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Dodge Rose

Dodge Rose

Jack Cox

  • awardShortlisted, New South Wales Premier's Literary Award, Glena Adams Award for New Writing, 2017
  • awardShortlisted, Voss Literary Prize, 2017
  • Eliza travels to Sydney to deal with the estate of her Aunt Dodge, and finds Maxine, a hitherto unknown cousin, occupying Dodge’s apartment. When legal complications derail plans to live it up on their inheritance, the women’s lives become consumed by absurd attempts to deal with Australian tax law, as well their own mounting boredom and squalor.

    Hailed as the most astonishing debut novel of the decade, Dodge Rose calls to mind Henry Green in its skewed use of colloquial speech, Joyce in its love of inventories, and William Gaddis in its virtuoso lampooning of law, high finance, and national myth.

    Listen to Jack Cox’s interview with ABC Radio National Books and Arts.

    Jack Cox
    About the Author

    Jack Cox has a master’s degree from the University of Sydney and is currently living in Paris. Dodge Rose is his first novel.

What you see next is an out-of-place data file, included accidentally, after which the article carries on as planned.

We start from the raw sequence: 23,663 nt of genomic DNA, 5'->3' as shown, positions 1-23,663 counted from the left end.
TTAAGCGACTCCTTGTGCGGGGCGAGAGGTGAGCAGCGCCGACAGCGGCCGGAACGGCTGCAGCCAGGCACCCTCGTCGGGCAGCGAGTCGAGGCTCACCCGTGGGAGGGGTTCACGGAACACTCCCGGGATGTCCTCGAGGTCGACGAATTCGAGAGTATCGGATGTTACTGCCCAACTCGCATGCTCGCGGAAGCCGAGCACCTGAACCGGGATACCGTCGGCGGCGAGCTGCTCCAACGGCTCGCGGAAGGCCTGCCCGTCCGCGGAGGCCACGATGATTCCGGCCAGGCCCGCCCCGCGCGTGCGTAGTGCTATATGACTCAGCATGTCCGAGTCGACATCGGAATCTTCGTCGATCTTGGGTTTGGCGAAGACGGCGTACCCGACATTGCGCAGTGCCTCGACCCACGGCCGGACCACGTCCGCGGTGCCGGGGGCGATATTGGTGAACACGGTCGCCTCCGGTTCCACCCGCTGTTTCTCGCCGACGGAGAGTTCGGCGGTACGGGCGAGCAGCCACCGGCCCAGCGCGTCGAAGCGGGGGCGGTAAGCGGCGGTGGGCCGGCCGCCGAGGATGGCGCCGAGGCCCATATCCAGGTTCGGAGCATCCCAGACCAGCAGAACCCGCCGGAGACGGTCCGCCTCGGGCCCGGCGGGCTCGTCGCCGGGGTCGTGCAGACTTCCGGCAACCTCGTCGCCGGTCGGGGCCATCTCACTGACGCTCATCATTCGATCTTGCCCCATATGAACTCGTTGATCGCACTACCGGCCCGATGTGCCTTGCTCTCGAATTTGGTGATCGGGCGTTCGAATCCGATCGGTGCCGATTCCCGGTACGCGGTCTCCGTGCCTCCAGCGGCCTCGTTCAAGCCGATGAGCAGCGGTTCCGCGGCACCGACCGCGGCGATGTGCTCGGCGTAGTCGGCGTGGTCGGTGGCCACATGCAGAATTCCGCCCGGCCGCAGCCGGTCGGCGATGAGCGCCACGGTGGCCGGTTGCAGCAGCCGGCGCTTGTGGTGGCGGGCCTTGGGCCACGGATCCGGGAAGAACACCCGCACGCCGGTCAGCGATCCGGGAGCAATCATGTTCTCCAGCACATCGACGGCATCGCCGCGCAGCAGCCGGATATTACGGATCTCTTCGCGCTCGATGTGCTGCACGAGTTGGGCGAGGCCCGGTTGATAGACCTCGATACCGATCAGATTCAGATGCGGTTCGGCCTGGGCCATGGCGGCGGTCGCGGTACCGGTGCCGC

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    Text publication date:
    2 May 2016
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    Praise for Jack Cox
    andDodge Rose

    ‘An original, at times brilliant work that in its avoidance of cliche, its restorative effect on language, actually does recall Beckett.’

    ‘A wild, untamed work, one of the most ambitious, unusual and difficult first novels in recent Australian literary history.

    ‘Dodge Rose is fresh and astonishingly good, but it is also an author’s challenge to a reader. Not a challenge to question one’s morals or their life-choices, but to examine the very technique of reading.’

    ‘Frequently brilliant.’

    ‘A book about the way language can hum…Cox is a beautiful writer.’

    ‘Brilliant and dark, mysterious and immediate, moving and maddening, disturbing and entertaining…[an] extraordinary first novel that compacts the histories of a continent and of a family into a dazzle of two hundred pages.’

    ‘In a literary landscape dominated by realist fiction, Jack Cox’s debut, Dodge Rose, is striking for its engagement with the modernist novel. Cox’s bold pleasure in language is exhilarating, as is his concern with the politics of settlement.’

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